Rapid weight loss, which is common after weight loss surgery, can cause excess loose skin. The excess skin can lead to an increase in skin folds and, therefore, areas of friction, which can increase HS symptoms.
Weight loss can be challenging for anyone. If a person with HS is finding it difficult to lose weight, and diet and exercise changes are proving ineffective, weight loss surgery may be an option.
A gastric bypass leads to weight loss by restricting the amount of food that a person can consume. The surgeon will section off a very small portion of the stomach and connect it with the small intestine. These changes also cause the gut to release extra hormones that promote satiety and fullness.
A sleeve gastrectomy is less invasive than a gastric bypass. In this procedure, a surgeon will remove about 80% of the stomach and form a banana-shaped pouch from the portion of the stomach that remains. It involves a shorter hospital stay than a gastric bypass but leads to significant, lasting weight loss.
Adjustable gastric band
The adjustable gastric band is a small inflatable band. A surgeon places it around the stomach to section off the upper portion of the stomach into a small pouch and keep it separate from the rest of the stomach. This procedure is reversible and less invasive, but it still aids weight loss.
However, the adjustable gastric band may lead to a slower initial weight loss than other weight loss procedures. Those who undergo it must also follow a strict postoperative diet. This procedure has a lower rate of success and a higher chance of reoperation being necessary.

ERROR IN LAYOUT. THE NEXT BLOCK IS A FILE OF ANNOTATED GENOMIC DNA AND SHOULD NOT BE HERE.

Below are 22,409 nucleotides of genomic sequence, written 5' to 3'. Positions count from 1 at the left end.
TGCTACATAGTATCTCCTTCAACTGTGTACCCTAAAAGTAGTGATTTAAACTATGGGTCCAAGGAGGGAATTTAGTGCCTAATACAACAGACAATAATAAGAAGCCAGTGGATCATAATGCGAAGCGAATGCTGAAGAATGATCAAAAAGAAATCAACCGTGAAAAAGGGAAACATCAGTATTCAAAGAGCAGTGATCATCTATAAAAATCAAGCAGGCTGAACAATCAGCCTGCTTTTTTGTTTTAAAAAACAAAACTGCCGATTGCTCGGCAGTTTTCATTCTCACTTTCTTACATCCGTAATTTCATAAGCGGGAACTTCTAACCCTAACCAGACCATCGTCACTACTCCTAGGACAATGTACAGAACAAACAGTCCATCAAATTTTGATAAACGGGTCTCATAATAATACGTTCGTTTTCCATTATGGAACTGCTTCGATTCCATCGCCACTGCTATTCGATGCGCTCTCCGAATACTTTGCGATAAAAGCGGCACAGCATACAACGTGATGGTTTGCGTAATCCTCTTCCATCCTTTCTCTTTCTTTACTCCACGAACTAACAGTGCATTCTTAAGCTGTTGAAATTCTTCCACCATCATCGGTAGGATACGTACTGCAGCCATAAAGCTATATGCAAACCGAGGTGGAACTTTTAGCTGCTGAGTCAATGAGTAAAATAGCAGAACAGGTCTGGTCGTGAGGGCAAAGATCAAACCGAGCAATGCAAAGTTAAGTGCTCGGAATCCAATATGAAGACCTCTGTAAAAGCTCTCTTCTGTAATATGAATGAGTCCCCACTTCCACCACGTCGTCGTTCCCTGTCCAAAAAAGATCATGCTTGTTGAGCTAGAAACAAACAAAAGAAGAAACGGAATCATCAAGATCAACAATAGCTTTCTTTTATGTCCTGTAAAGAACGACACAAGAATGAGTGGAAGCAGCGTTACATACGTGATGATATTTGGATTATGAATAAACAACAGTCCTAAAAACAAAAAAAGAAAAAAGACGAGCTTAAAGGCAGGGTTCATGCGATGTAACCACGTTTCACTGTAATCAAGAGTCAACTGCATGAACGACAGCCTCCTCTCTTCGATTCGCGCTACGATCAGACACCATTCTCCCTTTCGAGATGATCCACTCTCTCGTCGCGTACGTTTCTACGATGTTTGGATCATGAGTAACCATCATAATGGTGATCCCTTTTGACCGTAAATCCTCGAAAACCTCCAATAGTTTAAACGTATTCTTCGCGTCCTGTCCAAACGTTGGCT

Biliopancreatic diversion with duodenal switch (BPD/DS)
During a BPD/DS, a surgeon creates a small stomach pouch by removing a portion of this organ. They then attach part of the small intestine to the pouch, meaning that food bypasses a large part of this tube.
Among the bariatric surgery options, this procedure generally causes the most significant weight loss. However, it also has a higher rate of complications and morbidity than the other procedures.
A person with HS should talk to their doctor to determine which procedure, if any, is right for them.
As with any surgical procedure, weight loss surgery carries some risks, including:
- anesthesia-related risks
- acid reflux
- stomach or bowel obstruction or perforation
- lack of weight loss
- vitamin or mineral deficiency
- internal bleeding
- injury to an organ
Additionally, people with HS may risk increasing their HS symptoms or not alleviating them.
Weight loss has many benefits, aside from improving HS symptoms.
Additional benefits of weight loss include:
- lower risk of diabetes
- improved cardiovascular health and reduced risk of heart disease
- better mobility
- less joint pain
- improvement in metabolic function
- better blood sugar control
According to the American Academy of Dermatology (AAD), when a person with HS loses just 10% of their body weight, they experience fewer flare-ups.
Evidence suggests that losing weight can improve the symptoms of hidradenitis suppurativa. It can also improve a person’s overall health. If a person finds it difficult to lose weight through lifestyle changes, they may consider weight loss surgery. A person should talk to their doctor about the best options for weight loss and HS management.